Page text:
I cannot agree more. I cringe every time I see someone changing a tire on the side of a highway. A guy I went to high school with was crippled when a car hit him after he stopped to help someone change a tire. Just drive to a safe place. If it really is that sketchy of an area, I wouldn't want to get out to use Fix-a-Flat either. If you ruin a tire or even a rim, so be it. Your safety is the top priority.

I have had to make that decision twice... Once when I had a flat in my old Benz. I just drove to the next exit, found a service station, and pulled in. No drama. The other time, I had a blowout on the highway in a class A motorhome. I pulled onto the shoulder to take a look, then decided to continue (on the shoulder) until I got to an area where I could pull further off the road. The tire and rim were toast, but that was just from the initial blowout, anyway.
 

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2013 OB 2.5 CVT
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128 Posts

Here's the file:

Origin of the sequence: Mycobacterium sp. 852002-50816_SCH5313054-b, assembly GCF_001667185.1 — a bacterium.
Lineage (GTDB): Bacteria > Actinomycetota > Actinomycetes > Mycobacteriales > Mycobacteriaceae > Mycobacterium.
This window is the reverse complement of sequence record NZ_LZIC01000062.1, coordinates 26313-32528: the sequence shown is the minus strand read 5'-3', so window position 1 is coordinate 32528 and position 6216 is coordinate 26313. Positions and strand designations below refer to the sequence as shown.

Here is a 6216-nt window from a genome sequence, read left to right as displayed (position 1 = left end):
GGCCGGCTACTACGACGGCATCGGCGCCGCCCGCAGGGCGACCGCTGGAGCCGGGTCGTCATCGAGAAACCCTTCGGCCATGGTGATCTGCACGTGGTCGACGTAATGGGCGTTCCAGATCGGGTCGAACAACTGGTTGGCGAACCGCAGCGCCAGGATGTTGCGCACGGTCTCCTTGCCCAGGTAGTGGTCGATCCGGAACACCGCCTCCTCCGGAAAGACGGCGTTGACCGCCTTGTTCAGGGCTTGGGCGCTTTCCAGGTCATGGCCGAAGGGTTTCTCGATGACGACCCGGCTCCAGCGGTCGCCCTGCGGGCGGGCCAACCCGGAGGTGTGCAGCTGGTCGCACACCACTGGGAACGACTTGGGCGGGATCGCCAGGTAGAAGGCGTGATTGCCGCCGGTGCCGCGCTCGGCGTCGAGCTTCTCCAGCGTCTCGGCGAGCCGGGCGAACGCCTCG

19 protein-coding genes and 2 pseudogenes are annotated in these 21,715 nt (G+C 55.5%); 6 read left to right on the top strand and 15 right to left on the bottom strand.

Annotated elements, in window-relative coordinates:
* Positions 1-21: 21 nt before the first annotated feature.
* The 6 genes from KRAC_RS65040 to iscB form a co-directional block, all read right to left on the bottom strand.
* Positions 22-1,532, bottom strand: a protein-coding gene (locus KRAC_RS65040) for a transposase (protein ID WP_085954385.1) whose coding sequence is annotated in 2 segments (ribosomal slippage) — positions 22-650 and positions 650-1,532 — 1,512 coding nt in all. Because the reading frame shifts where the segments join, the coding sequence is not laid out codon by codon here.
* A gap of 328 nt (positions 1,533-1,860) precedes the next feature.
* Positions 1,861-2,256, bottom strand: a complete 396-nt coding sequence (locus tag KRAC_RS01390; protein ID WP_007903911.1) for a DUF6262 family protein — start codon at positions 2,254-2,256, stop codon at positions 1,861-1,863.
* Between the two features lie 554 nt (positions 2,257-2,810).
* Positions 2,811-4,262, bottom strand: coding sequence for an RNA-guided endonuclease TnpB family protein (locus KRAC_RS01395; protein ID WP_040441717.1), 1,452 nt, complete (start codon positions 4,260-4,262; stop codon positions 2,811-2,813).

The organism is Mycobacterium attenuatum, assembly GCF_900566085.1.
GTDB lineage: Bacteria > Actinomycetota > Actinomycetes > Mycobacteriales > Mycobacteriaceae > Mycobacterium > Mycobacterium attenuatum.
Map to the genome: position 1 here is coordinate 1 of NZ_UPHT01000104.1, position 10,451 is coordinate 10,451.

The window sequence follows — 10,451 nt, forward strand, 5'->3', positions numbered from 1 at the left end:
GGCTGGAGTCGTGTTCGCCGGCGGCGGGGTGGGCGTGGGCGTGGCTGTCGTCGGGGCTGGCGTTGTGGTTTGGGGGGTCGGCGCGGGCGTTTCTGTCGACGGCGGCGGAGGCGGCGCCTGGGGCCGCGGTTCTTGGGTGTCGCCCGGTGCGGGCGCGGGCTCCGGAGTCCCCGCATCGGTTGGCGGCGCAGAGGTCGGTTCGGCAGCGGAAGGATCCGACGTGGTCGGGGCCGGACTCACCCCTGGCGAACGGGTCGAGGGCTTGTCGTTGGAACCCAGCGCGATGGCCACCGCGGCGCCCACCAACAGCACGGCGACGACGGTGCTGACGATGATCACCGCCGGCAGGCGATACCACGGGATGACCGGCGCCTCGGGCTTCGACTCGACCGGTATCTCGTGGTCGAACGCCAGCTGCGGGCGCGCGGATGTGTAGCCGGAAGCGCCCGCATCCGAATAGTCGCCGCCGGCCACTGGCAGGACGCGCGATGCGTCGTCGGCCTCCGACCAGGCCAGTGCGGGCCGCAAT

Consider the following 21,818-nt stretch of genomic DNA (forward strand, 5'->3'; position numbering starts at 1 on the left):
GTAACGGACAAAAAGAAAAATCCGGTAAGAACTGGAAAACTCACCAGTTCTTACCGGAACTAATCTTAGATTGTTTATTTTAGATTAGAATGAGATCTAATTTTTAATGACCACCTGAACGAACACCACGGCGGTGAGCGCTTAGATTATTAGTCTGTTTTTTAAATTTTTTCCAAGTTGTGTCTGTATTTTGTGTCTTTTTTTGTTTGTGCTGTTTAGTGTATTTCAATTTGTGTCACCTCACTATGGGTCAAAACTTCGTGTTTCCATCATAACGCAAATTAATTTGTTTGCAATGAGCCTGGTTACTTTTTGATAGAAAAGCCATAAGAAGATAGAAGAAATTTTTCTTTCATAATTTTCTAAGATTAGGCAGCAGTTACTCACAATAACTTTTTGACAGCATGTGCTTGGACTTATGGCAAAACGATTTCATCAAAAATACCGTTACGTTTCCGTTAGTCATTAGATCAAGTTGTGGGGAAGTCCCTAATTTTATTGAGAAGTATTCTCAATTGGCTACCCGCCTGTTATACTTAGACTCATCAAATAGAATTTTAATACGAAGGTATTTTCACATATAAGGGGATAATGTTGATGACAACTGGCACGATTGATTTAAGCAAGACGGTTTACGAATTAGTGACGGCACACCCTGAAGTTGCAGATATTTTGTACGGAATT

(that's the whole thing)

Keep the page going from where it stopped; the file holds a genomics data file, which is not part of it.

Discussion Starter · #9 ·
Oh there are lots of reasons. I don't want my daughter or wife stranded somewhere. Driving on a flat can be very dangerous. I'm in the service and have driven east coast to west coast a number of times. There are stretches of highway that are empty for a long time. Years ago I had a flat before I started carrying fix-a-flat and changed a tire on a deserted road. Just as I was putting the flat tire in the back a truck with a bunch of drunks decided to drive by and throw a log at me. If it had hit, it would have killed me. I would not have been there if I had only taken two minutes to use fix-a-flat. What if that had been my wife or daughter? Not sure driving slowly on a flat tire would have helped and driving fast would have been dangerous. There are many reasons to want to get a tire fixed quickly which is the reason I carry it and why I have a can in each car my family uses. I still will use it if required, I just wondered if there was a product that would not screw up the pressure sensor. Appreciate everyones thoughts though, I realize it is a personal decision.
 

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2011 Outback 2.5i Premium, CVT, Steel Silver, all-weather package. Upgrades: Tweeter kit, BlueConnect, media hub, remote start, Curt 2" receiver hitch.
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Then just use the Fix-a-Flat. If it ruins the TPMS (and it may not), it can be replaced for less than the cost of a replacement tire. I would certainly rather replace a TPMS Sensor than worry about my son's safety.